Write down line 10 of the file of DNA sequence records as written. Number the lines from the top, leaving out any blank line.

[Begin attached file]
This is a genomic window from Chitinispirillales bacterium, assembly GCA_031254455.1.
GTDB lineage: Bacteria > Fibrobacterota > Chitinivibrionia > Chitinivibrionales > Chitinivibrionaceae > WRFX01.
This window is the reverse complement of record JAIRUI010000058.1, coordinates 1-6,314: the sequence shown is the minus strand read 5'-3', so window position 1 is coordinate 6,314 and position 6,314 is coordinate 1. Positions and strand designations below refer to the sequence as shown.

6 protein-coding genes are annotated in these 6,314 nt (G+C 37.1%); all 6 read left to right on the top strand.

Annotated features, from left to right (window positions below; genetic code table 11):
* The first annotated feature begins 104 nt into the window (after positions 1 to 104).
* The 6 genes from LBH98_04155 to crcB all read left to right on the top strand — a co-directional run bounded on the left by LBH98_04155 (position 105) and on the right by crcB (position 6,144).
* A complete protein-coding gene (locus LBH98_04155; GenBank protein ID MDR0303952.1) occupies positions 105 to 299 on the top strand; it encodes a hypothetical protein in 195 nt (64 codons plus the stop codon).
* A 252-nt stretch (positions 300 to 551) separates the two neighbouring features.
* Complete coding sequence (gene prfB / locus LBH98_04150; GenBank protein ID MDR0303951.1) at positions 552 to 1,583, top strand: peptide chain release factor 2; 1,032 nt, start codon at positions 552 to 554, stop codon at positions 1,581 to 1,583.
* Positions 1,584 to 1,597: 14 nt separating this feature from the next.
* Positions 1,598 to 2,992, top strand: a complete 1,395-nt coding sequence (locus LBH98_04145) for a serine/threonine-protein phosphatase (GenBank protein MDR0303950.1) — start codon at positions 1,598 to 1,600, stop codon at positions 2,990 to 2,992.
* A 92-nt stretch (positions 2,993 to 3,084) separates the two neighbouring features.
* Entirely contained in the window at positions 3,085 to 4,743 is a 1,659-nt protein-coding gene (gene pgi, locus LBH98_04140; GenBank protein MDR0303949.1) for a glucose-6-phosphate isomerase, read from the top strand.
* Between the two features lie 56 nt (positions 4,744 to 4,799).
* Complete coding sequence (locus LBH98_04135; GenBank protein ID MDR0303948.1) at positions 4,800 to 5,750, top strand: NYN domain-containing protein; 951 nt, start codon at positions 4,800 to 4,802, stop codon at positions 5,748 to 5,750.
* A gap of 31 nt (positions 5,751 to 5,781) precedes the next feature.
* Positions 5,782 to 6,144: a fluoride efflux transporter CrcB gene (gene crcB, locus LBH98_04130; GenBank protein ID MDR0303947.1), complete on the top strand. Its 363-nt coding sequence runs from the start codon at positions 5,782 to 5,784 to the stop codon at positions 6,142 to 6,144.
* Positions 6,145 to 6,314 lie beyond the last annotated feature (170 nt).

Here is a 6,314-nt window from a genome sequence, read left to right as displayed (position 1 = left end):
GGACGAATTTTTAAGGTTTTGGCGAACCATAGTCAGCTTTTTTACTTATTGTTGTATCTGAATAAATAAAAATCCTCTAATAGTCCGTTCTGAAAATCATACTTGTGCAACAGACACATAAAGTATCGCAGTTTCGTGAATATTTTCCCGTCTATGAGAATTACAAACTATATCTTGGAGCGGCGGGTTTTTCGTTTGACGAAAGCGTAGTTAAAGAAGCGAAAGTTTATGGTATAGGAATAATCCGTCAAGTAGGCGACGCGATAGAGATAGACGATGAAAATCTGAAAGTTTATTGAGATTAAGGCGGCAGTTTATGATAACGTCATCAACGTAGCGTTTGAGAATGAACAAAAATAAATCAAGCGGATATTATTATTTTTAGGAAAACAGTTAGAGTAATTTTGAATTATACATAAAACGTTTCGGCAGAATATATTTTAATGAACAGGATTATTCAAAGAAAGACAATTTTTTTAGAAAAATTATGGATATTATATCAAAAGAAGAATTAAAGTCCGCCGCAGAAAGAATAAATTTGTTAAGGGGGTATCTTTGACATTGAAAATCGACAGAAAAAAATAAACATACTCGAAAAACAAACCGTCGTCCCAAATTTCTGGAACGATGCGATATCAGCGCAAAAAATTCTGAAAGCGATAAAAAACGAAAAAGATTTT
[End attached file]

* Complete coding sequence (gene prfB / locus LBH98_04150; GenBank protein ID MDR0303951.1) at positions 552 to 1,583, top strand: peptide chain release factor 2; 1,032 nt, start codon at positions 552 to 554, stop codon at positions 1,581 to 1,583.